“No, there was a baby,” Darlene insisted. “He didn’t live very long and was born about the time they lived in Lolo at the lumber camp.”

Cindy agreed. In fact, she looked on the Internet and called me back within five minutes with the location of Jackie’s headstone in the Missoula Cemetery!

Brett looked up the plot numbers she gave me and learned why there was no record. A clerical error on the internment receipt (it cost $10 to bury him) was responsible for our confusion The official record said that Theodore Terrell was buried in his plot (though his headstone read Jackie Torell).

Ted and Irene loved babies. They had less patience with older children.

The cause of Jackie’s death at 10-days old was inanition, a term foreign to both Brett and me. Disturbingly, it was a farily common cause of death for children and infants in that time. According to the Journal of Ancient Diseases and Preventive Remedies, inanition is starvation,  “a critical deficiency in caloric power, nutrient, and vitamin intake. It is the farthest pattern of malnutrition. In humans, prolonged starvation may lead to permanent organ damage and finally, death. The term inanition mentions to the symptoms and effects of starvation.” Another site said a commmon cause was digestive failure of one sort or another.

When our daughter the Realtor was born, she didn’t gain weight. At first I breastfed exclusively and didn’t have the right nutrients for her. It was failure to thrive, the doctor said. Watching her tiny body writhe as she turned purple and shrieked because she was hungry (we didn’t know) was heartbreaking. A supplement of formula once a day satisfied her and she recovered before permanent damage was done.

I can well-imagine Grammie trying to soothe Jackie for 10 days without success. I can imagine her watch him die, sobbing for her first born. She was a stern woman who loved babies – maybe she was remembering Jackie as she held them.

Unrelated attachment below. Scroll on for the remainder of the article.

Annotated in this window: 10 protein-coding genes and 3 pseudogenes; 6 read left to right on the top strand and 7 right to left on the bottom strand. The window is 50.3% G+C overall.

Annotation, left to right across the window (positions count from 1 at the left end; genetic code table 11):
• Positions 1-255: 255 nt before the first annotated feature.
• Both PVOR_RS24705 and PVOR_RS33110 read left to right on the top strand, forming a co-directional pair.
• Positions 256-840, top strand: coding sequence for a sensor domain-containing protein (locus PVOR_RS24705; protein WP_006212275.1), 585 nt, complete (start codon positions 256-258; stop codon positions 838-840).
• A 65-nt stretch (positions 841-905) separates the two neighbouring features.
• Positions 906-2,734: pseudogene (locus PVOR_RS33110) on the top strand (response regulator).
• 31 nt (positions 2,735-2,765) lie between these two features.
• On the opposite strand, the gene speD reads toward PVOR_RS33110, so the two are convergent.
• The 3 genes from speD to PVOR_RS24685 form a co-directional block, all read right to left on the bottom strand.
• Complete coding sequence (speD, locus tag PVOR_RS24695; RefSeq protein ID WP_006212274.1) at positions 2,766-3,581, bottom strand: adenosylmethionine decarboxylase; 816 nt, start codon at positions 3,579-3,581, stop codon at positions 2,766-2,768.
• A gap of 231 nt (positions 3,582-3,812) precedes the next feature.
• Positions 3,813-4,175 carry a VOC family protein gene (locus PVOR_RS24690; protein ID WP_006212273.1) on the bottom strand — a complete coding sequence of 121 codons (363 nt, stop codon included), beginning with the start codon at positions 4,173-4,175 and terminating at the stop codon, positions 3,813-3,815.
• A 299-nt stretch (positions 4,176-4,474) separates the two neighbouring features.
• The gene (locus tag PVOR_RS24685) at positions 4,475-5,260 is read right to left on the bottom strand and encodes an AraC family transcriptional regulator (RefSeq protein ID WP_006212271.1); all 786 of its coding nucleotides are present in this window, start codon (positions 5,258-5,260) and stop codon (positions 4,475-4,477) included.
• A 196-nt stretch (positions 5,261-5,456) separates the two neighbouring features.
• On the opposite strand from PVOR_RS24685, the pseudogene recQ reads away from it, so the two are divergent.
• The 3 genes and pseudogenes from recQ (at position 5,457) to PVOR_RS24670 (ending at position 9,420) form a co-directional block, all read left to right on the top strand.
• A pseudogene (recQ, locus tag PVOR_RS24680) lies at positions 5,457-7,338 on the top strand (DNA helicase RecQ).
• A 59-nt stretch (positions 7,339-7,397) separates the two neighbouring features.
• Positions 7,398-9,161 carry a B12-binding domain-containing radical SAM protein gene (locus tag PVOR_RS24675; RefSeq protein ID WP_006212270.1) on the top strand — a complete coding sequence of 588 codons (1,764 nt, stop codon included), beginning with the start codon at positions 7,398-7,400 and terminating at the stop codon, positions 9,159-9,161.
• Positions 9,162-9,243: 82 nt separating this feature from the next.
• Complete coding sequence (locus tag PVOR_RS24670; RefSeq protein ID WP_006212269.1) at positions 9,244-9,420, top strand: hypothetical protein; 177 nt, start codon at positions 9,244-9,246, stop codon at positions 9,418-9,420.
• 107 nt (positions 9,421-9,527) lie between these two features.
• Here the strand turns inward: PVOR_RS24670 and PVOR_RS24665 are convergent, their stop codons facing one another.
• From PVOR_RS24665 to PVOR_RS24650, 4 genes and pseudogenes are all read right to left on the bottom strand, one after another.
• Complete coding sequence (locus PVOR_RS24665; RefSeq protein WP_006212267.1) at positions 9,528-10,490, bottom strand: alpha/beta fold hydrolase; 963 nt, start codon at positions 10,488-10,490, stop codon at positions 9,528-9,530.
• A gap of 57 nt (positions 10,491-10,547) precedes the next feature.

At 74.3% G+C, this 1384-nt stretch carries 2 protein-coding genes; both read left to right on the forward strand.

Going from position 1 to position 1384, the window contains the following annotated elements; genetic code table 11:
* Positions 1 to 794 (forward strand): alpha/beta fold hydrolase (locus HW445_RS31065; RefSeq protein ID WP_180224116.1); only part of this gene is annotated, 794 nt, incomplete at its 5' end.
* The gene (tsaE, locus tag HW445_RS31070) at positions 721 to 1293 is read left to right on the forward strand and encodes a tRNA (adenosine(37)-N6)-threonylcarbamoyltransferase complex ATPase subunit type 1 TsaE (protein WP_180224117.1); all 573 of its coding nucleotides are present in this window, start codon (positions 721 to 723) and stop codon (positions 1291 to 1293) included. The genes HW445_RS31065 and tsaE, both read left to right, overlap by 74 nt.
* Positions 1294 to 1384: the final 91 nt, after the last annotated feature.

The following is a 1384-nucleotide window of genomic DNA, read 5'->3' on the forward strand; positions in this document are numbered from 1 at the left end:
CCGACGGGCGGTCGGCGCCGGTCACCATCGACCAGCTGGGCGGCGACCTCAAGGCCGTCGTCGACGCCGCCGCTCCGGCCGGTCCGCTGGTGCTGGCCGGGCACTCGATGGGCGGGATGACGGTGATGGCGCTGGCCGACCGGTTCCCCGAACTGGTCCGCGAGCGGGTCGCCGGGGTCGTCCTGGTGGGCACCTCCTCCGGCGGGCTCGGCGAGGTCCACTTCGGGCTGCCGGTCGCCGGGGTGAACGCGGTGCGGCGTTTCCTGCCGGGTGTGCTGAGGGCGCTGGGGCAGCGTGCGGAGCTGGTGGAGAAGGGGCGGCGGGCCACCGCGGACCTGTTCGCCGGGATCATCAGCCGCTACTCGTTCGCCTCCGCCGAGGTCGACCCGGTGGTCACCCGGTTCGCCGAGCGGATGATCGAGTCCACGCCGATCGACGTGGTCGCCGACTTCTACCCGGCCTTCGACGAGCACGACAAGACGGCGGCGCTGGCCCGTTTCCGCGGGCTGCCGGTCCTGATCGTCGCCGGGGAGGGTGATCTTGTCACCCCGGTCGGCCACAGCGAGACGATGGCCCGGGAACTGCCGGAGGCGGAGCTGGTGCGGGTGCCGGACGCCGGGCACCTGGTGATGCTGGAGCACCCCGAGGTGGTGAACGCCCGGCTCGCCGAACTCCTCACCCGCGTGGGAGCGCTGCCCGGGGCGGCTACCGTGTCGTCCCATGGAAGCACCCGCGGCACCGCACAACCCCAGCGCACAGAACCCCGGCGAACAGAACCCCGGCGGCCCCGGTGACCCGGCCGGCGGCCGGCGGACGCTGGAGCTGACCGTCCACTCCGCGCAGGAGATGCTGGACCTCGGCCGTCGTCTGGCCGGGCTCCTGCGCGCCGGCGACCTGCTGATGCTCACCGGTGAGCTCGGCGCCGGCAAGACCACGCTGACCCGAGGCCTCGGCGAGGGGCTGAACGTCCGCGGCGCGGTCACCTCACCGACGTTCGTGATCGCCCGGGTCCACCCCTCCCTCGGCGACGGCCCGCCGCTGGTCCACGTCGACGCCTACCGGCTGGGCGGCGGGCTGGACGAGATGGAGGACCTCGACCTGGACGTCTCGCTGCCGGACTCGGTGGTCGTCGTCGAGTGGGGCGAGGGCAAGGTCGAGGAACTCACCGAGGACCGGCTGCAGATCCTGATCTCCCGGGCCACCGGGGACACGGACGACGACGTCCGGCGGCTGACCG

Jackie was named for his father, my grandfather Theodore (Ted). I can only imagine they buried him as Jackie so they could pass the name on to their next son, my father, Donald Theodore. It seems they seldom spoke of Jackie again.

That was almost a century ago. He is gone. They are gone, and many of those who came after them are also gone. Only a handful of us remain to care about what happened to him.

Babies who die young are too easily forgotten within a generation or two or three. This week I made sure that at least one will not be. The final resting place and headstone of my infant uncle, Theodore “Jackie” Torell, age 10 days, has been found and will be forever registered correctly in the Missoula Cemetery.

Baby Jackie is there after all. He wasn’t really lost – just a few rows away from where I expected to find him. When I am gone, if anyone else comes looking, they’ll find him there close by his parents and listed on the registry of the Missoula Cemetery. And that feels so right to me.

5 comments

  1. Hi Teri,
    Marilyn doesn’t ever remember your grandparents talking about what happened to Jackie and she is 94 and was very close to them. She just knew that he had passed and we didn’t know if he was stillborn or what. It is nice to now know what the circumstances were. I was going to pursue the issue with Ray right about the time he got sick with
    Covid and then I did not get my chance unfortunately. Growing up and seeing your Grandparents when they came to Minnesota and staying with them when we were in Montana was always a fun time. They were always just the sweetest to all of us kids. I have many fond memories of spending time with them.
    Kristen

    Like

    1. I’m so glad I stopped and looked for him. Thanks for the help you and Cindy have been in this. It was such a surprise not to find him, but it’s straightened out now. I have a bunch of edits for the family tree when you want them – deaths, births, etc. Much love!

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      1. Whenever you want to send them we will take the info. If you send it to me I will make sure Cindy gets it. We talk often. Hugs

        Like